What impacts Sydney Airport’s cash-flow and dividends?
This part of the deep dive analysis into Sydney Airport (ASX:SYD) will look at SYD’s capital expenditure and capital structure and how this impacts the all-important free cash-flow and dividend profile of the company.
Capital expenditure profile
As discussed in Part 2 of my blog, SYD earns a return on any aeronautical and commercial infrastructure investments to accommodate increased passenger movements through aeronautical service charges, as well as higher retail and property revenues (including car-parking).
Expansion capex for core aeronautical services is staged and underpinned by forecast demand, in commercial agreement with airlines. Expected returns are approximately 10 per cent pre-tax on a weighted average cost of capital basis (i.e. including a component of debt leverage).
Commercial investments include car-parking, additional space for retail, and property development (including hotels). SYD’s targeted hurdle rates of return for commercial development is estimated to be more than 15 per cent.
SYD funds its growth capital expenditure program through debt such that the company is constantly re-gearing the asset for the expected additional earnings power. This is facilitated by the fact that additional investment is largely underpinned by demand (as discussed above) and inflation-linked revenues. As a key infrastructure asset, the company has a generally stable demand profile, which enables higher financial leverage ratios given the predictability of the cash-flow stream.
Sydney capex and debt profile
The table above demonstrates this fact, with Sydney’s net debt rising at a rate commensurate with its capex spending. Note the uptick in FY2015 capex represents cash / debt used for the early acquisition of the Qantas T3 leases for $535 million.
Under long-term CEO Kerrie Mather, SYD management consistently demonstrated capital discipline with a return on tangible assets of more than 17 per cent pre-tax, despite the lower contribution from aeronautical services at around 10-11% per cent. This capital discipline was also demonstrated in the company’s unwillingness to exercise its first right of refusal to develop Western Sydney Airport (negotiated as part of its privatisation agreement with the Australian Government), citing dilution to its returns profile.
Sydney Airport rate of return on tangible non-current assets for Aeronautical and total airport services
SYD has significant debt on balance sheet, a function of its policy to fund capex using debt to maintain its leverage ratios (i.e. interest coverage (CFCR), but more importantly net debt / EBITDA). Maturities of its total $8.4 billion debt are spread over the next 30 years, with an average maturity of 2025 and average cash rate of 4.8 per cent as of December 2018. This is shown in the charts and table below.
SYD debt maturity profile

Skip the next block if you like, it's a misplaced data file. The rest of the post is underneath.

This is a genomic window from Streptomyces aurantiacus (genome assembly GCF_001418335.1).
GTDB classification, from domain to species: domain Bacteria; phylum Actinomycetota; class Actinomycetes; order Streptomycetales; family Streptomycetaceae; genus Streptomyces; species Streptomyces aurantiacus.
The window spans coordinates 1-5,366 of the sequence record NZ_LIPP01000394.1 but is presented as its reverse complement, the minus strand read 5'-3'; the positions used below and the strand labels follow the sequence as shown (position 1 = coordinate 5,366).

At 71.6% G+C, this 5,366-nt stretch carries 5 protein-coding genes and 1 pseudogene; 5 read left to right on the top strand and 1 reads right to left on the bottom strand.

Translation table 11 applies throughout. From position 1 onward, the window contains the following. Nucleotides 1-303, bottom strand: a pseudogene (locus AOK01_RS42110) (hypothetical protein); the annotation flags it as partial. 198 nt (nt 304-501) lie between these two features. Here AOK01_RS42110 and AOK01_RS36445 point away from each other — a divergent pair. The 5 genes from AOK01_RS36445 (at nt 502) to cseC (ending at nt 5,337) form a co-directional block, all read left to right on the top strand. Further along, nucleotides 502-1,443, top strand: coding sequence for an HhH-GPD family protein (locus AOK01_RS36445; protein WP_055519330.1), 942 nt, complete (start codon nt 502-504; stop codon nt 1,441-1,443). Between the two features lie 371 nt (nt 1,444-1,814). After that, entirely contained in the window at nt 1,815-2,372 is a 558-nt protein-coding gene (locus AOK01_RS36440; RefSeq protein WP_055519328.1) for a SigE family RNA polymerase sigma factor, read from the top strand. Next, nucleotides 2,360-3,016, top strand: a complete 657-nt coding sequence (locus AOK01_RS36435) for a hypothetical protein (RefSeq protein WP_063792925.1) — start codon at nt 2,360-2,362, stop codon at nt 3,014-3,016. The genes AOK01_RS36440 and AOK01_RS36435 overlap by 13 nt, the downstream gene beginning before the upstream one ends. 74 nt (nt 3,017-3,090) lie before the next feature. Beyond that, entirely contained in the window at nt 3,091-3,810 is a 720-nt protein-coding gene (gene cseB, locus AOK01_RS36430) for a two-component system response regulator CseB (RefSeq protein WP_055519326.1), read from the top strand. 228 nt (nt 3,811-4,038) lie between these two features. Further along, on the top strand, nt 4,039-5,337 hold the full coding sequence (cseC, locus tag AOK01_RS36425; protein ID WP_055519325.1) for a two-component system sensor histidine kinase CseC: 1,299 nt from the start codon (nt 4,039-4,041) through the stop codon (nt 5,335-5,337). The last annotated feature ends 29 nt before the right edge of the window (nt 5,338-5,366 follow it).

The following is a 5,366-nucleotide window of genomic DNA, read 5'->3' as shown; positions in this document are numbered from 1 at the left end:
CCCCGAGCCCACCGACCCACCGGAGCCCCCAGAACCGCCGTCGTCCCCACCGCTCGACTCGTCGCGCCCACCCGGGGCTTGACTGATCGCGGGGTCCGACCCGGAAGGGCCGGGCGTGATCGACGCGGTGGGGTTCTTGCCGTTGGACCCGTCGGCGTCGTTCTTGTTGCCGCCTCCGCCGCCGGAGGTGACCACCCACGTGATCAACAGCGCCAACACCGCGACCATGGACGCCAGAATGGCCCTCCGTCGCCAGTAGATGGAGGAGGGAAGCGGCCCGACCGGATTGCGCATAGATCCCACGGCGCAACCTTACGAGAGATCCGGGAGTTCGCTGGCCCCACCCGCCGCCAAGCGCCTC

Source: Sydney Airport 2018 Presentation
SYD debt key metrics
Source: FY17 presentation
Despite a relatively flat net debt / EBITDA ratio, SYD’s funding costs have declined with global rates and now sits at 4.8 per cent vs 6.4 per cent in 2013. While rising rates may pose a problem for interest costs in the future given its high levels of absolute debt, SYD has minimal spot interest exposure with 94 per cent hedging. This helps to minimise variance in its cash interest expense, which leads to a more predictable distribution profile.
SYD interest rate hedging policy
Source: Sydney 2016 investor presentation
The chart, whilst a bit dated, demonstrates the potential variance in its interest expense per security should rates move up or down by 1 per cent per annum – for example, a +1 per cent move in floating rates would impact cash-flow (and hence distribution) per security by -3.5 cents per share under a 0 per cent hedging policy. However, with SYD’s debt close to 95 per cent hedged, there is minimal variance (0.3 cents per share as at 30th June 2016) so higher rates pose no immediate threat to SYD’s projected distribution profile.
In so far as rates move up in the future, this will likely be driven by an acceleration on inflation – which will help Sydney’s inflation-linked revenue streams.
How does the debt-funding capex impact the dividend?
As discussed in the previous segments, Sydney funds most of its capex requirements with additional debt.
So how does this impact the distribution profile? It frees up ~$300-400million in capital expenditure spending to be paid out in distributions, which equates to 13-18 cents per share. The $300 million is similar in quantum to SYD’s annual depreciation expense, a non-cash charge.
This factor – along with ~$90 million of amortisation expenses for its 99-year lease (non-cash), and zero cash-tax payable (projected to 2022) – allows SYD to pay a much higher dividend than its earnings-per-share would imply. Zero cash tax paid also means its distribution is unfranked, which will change as Sydney becomes a tax paying entity.
Over time, the additional debt being taken on will need to be repaid – as Sydney approaches the end of its lease, it will see a significant proportion of its cash flows to repay debt, which will see distributions per share being lower than earnings per share. However, with the lease expiring in 2098, there is significant headroom to bring forward these cash-flows to shareholders today.
In the next part, I will discuss valuation considerations and a key issue impacting the SYD outlook.